Graduate School News
Sequoyah Alumni to Present Compelling Perspectives on Varied Topics: American Indian Historical and Cultural Issues, and Molecular Genetics as Applied to Tumor Treatment
March 31, 2011
Three UNC-Chapel Hill doctoral graduates — in the fields of English, molecular and cellular pathology and history — will be the featured speakers at the University’s Sequoyah Distinguished Lecture on April 14.
The free public event will be held at 7 p.m. at Alumni Hall III of the George Watts Hill Alumni Center and will feature brief presentations from the following speakers:
- Lindsey Claire Smith, who received her doctorate in English in 2006. She is assistant professor of English and an affiliate of American Indian studies, the Center for Oklahoma Studies, American studies and gender and women’s studies at Oklahoma State University. Her talk will focus on the idea of cities as global centers for Indigenous scholars, filmmakers and writers and her research into how urban experiences make new environmental and urban studies approaches to Native American studies necessary.
- Jennifer Carter Scull, who received her doctorate in molecular and cellular pathology in 2009. She is a fellow in clinical molecular genetics at Vanderbilt University. Her talk will focus on the processes of profiling tumor DNA to identify commonly occurring mutations, of identifying patients who may respond poorly to treatment due to variations in their genes involved in drug metabolism and of using this information to determine the best treatment options for patients.
- Rose Stremlau, who received her doctorate in American history in 2006. She is an assistant professor of history and American Indian studies at the University of North Carolina at Pembroke. Her talk will focus on the impact of allotment — the U.S. government’s attempt during the late-19th and early-20th centuries to assimilate American Indians by privatizing their communal, tribally owned land — on several dozen extended families.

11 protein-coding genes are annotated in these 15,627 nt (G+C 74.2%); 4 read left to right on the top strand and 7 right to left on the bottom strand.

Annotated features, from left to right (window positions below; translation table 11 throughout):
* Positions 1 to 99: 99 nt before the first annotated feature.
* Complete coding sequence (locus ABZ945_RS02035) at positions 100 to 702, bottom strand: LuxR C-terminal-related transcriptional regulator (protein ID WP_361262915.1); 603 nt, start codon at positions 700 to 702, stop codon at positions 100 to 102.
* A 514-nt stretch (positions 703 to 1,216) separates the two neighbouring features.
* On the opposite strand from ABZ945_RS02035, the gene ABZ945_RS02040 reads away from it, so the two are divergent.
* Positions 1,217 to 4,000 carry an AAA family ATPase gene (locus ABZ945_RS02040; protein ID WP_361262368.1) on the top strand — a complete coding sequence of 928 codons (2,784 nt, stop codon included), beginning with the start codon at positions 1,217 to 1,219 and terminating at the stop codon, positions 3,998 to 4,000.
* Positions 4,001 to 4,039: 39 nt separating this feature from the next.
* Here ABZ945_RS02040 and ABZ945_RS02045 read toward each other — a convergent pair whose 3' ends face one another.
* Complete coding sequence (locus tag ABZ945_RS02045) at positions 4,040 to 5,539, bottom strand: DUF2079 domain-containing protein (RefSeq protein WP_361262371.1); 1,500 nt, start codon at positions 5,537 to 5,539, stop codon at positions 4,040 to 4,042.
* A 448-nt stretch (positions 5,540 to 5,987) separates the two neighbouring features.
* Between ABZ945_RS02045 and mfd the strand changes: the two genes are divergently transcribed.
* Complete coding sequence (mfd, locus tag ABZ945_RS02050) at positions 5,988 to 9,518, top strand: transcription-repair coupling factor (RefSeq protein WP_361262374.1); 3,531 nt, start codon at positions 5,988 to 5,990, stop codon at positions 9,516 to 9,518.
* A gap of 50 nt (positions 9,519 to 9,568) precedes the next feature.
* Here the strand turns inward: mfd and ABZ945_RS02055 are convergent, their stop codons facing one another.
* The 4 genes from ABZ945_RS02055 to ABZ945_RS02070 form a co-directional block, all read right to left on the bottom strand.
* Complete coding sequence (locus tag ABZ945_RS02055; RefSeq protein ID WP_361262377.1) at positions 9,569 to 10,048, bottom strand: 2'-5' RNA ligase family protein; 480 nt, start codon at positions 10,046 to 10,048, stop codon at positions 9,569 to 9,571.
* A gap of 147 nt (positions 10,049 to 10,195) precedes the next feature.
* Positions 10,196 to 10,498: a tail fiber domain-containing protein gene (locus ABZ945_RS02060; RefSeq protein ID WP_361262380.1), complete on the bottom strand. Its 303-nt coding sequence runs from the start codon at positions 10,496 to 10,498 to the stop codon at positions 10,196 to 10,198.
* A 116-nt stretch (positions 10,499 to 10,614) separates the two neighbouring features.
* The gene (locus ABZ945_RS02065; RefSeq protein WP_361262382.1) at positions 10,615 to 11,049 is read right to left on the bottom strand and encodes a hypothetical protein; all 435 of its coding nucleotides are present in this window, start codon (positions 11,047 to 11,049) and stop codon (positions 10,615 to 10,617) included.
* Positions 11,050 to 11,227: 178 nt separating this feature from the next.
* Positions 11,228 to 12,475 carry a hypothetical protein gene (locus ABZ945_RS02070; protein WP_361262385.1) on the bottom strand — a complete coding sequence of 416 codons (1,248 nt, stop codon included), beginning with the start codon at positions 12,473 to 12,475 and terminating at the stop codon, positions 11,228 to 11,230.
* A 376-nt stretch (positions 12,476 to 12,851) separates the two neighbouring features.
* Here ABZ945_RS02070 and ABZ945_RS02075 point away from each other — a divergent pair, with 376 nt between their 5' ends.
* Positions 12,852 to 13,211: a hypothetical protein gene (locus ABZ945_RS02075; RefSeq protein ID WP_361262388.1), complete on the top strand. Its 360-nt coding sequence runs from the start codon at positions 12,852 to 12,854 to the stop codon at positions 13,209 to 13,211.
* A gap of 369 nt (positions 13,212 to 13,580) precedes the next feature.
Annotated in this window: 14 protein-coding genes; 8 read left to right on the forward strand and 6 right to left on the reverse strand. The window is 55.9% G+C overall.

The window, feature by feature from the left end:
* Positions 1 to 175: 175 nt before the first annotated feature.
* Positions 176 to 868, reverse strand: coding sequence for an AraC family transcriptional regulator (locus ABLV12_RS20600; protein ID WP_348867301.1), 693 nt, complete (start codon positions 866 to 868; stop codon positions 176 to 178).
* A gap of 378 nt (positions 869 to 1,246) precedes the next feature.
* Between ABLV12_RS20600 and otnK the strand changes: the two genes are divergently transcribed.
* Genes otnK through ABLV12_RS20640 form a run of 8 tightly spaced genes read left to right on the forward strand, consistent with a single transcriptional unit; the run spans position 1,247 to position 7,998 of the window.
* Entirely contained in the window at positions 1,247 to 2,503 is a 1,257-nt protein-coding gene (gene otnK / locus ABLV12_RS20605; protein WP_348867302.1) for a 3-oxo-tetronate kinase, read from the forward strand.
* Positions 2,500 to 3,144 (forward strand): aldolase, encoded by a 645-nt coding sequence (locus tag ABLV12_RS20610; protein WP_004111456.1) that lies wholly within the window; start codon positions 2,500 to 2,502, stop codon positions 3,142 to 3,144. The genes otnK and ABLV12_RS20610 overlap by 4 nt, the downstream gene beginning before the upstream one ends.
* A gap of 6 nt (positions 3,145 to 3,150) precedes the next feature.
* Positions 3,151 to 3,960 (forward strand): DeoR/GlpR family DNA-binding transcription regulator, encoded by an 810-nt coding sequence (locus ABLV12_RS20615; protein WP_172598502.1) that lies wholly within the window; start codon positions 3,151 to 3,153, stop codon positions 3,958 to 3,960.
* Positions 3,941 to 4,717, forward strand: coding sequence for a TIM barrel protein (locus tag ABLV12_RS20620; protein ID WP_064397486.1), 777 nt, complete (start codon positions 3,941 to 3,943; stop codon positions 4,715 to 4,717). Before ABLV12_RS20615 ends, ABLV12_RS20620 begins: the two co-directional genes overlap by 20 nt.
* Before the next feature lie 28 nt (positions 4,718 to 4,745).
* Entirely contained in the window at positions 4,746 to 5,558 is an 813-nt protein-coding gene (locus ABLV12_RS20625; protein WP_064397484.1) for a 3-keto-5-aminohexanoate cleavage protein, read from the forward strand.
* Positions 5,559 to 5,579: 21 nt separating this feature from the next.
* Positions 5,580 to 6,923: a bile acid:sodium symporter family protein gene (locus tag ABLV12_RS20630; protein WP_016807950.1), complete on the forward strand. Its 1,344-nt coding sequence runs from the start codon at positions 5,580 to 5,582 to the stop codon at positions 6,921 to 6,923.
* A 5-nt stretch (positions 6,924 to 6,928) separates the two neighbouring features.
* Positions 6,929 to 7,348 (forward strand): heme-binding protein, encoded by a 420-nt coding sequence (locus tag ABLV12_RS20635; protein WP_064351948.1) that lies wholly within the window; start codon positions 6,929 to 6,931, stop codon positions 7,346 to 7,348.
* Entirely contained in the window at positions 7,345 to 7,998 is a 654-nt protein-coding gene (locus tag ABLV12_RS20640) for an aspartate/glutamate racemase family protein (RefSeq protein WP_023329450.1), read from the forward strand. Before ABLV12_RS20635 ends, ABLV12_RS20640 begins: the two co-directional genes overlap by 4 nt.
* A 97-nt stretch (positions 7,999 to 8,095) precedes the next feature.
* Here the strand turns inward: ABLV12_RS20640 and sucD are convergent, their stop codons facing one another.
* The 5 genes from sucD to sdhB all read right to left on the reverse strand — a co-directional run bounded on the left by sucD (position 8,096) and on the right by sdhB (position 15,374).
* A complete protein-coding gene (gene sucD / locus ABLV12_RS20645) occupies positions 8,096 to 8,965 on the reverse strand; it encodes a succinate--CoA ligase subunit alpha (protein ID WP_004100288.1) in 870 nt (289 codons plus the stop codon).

A question-and-answer session will follow the presentations.
Smith, Scull and Stremlau were Sequoyah Fellows while at UNC-Chapel Hill; this Graduate School fellowship, within the Royster Society of Fellows, supports American Indian graduate students and scholarship.
“We are delighted to welcome Drs. Smith, Scull and Stremlau back to campus to share information about their most recent research endeavors,” said Dr. Sandra Hoeflich, associate dean for interdisciplinary education, fellowships and communication at the Graduate School and adviser for the First Nations Graduate Circle student organization. “While studying at Carolina, they provided critical leadership for Native graduate students on campus. They truly left their imprint on UNC-Chapel Hill through the New Directions in American Indian Research Conference, numerous Native recruitment events and by serving as mentors and role models. As successful alumnae, they continue to inspire all of us.”
Event sponsors include the following University groups: the Graduate School, First Nations Graduate Circle, American Indian Center, departments of History, American Studies and English & Comparative Literature and Office of Diversity and Multicultural Affairs.